Mom uses acupuncture when her kids get sick
Updated On: Mar 28 2014 06:20:00 AM EDT
Kim Ricard’s daughters are her world, so when they’re feeling under the weather, it can turn everything upside down.
“It’s horrible to see them sick,” Ricard said.
She said she’s found a way to help her one-year-old and her seven-year-old get better in as little as 24 hours, with acupuncture.
But instead of a needle, acupuncturist Netta Hart uses a small metal tool to stimulate acupuncture points.
“A needle would be just way too much stimulation for a baby,” Hart said.
Hart focuses on points on the legs, chest, stomach, and back that are tied to the immune system.
“Certainly medications have their place, but they’re used way too frequently and way too soon,” she said. “[However], acupuncture stimulates your own body to respond.”
About 150,000 kids get acupuncture every year, and studies show it can help with much more than just colds. Researchers at Boston Children’s Hospital found after a year of getting traditional acupuncture with a needle, kids said their pain from headaches, stomach aches, and other chronic complaints reduced from an average eight out of ten score to a three.
Other studies show acupuncture can ease asthma in preschool kids, crying in babies with colic, and pain in kids after tonsillectomies.
“By that evening, generally, they feel better and sleep better that night,” Ricard said. “Any parent of a child knows that a good night of sleep is just heaven.”
In a review of 37 studies, Australian researchers found in the hands of a trained practitioner, acupuncture is safe for kids. Only one out of ten kids experienced mild side effects like bruising or pain.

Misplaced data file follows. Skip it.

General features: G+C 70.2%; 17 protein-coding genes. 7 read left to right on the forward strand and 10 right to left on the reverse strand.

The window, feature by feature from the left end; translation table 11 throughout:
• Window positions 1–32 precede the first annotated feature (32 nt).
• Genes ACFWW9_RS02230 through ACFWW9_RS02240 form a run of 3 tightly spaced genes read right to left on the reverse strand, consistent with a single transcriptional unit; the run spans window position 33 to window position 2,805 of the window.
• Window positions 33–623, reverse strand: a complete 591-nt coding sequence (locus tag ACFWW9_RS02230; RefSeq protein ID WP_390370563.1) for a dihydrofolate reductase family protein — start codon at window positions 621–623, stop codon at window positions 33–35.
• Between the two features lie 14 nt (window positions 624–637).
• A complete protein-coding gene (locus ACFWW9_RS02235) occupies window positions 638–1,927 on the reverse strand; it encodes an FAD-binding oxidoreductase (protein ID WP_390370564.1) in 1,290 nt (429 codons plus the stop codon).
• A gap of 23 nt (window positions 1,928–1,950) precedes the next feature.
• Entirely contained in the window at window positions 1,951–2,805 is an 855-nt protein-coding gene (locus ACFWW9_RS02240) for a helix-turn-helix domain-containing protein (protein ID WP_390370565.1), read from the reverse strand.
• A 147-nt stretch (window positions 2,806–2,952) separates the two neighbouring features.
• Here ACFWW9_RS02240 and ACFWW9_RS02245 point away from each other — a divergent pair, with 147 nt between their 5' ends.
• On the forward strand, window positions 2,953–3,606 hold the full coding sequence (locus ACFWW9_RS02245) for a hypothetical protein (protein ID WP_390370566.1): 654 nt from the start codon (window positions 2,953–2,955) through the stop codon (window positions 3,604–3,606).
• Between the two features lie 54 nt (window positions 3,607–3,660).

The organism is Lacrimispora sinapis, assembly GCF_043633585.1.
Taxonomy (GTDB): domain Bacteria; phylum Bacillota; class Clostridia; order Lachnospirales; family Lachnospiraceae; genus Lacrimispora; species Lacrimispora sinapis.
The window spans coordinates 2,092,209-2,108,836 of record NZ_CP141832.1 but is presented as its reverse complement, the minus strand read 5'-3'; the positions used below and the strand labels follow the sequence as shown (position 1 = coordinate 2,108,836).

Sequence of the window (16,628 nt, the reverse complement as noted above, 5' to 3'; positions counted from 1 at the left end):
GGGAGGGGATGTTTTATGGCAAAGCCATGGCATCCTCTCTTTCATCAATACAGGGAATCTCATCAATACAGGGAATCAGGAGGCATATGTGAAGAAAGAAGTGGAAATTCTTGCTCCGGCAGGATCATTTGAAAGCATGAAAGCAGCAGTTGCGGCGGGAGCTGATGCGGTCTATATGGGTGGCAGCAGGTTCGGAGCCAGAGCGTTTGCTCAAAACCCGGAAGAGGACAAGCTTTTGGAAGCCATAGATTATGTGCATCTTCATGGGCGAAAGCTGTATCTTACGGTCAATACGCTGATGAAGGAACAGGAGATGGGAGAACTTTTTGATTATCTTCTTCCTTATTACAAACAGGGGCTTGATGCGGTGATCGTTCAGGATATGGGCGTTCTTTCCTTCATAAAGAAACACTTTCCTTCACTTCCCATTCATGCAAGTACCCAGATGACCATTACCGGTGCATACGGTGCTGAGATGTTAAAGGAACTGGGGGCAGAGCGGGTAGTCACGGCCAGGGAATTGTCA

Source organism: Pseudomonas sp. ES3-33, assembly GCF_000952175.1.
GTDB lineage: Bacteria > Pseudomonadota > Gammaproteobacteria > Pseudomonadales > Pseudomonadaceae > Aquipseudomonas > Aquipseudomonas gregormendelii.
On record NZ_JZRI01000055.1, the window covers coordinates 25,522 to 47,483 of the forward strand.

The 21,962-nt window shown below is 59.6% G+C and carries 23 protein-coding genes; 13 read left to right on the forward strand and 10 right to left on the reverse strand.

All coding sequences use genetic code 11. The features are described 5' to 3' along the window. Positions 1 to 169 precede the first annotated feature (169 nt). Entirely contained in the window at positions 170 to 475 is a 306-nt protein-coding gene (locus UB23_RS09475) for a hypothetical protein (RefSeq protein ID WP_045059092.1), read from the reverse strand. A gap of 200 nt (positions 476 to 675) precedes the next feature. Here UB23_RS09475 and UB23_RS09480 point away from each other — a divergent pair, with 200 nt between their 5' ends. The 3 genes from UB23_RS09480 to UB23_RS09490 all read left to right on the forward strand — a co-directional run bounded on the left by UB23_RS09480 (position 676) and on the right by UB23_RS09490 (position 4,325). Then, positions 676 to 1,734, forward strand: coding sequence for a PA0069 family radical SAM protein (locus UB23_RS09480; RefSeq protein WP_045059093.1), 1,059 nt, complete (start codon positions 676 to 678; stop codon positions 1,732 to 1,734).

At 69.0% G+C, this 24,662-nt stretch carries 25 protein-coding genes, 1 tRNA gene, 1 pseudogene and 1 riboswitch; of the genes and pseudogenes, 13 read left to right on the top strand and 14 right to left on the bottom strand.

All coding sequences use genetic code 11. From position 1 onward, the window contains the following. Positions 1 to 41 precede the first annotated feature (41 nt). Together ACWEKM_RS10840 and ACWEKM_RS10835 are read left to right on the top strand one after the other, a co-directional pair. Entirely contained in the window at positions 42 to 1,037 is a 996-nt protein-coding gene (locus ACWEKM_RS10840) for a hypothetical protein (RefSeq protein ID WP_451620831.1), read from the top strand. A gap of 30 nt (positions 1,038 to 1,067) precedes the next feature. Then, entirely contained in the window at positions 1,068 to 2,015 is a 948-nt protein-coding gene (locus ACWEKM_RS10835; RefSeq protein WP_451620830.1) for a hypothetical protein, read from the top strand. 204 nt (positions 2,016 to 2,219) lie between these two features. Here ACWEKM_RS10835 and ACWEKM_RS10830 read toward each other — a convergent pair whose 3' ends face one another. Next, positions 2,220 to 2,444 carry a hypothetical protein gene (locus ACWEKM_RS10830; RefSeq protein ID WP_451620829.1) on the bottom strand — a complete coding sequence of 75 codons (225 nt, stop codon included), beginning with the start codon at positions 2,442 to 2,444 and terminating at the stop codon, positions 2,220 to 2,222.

Acupuncture has been recorded in history as being about 2,000 years old. However, some experts claim that it may have been practiced in China for about 4,000 years. During acupuncture, needles are inserted into specific pressure points and remain in the body for up to twenty minutes. Acupuncture has been a valuable alternative therapy for many conditions, some of which include:
Depression: Acupuncture has been shown to have some effectiveness in treating mild to moderate depression. Acupuncture exhibits regulatory effects on special brain cells in the hippocampus that helps maintain the brain and spinal cord. (Source: http://www.healthcmi.com/Acupuncture-Continuing-Education-News/1244-acupuncturebraincellgb34du20).
Migraines: Recent studies show that acupuncture is an effective treatment for migraines. It is just as effective as a beta blocker. Although it may take three to five treatments, acupuncture has been shown to cure 80 percent of patients with migraines.
Asthma: There are pressure points in which acupuncture can be used to help with asthma attacks. It is possible to affect the sympathetic nervous system and mitigate an acute attack. (Source: http://www.chineseherbacademy.org/benefits.shtml).
Infertility: There is evidence that acupuncture can increase the success in vitro fertilization and also promote fertility on its own in both male and female. It can increase blood flow to the endometrium, promoting a thick rich lining. (Source: http://americanpregnancy.org/infertility/acupuncture.htm).
Anxiety: Historically, acupuncture has been used to treat anxiety. Traditional Chinese medicine relates anxiety to an imbalance of the heart and kidney. Acupuncture on points around the heart, kidney, spleen and ear are used to treat anxiety. (Sources: http://psychcentral.com/lib/acupuncture-anxiety- depression/00017321 and http://www.healthy.net/Health/Article/The_History_of_Acupuncture_in_China/1819).
Copyright 2014 by Ivanhoe Broadcast News and News4Jax.com. All rights reserved. This material may not be published, broadcast, rewritten or redistributed.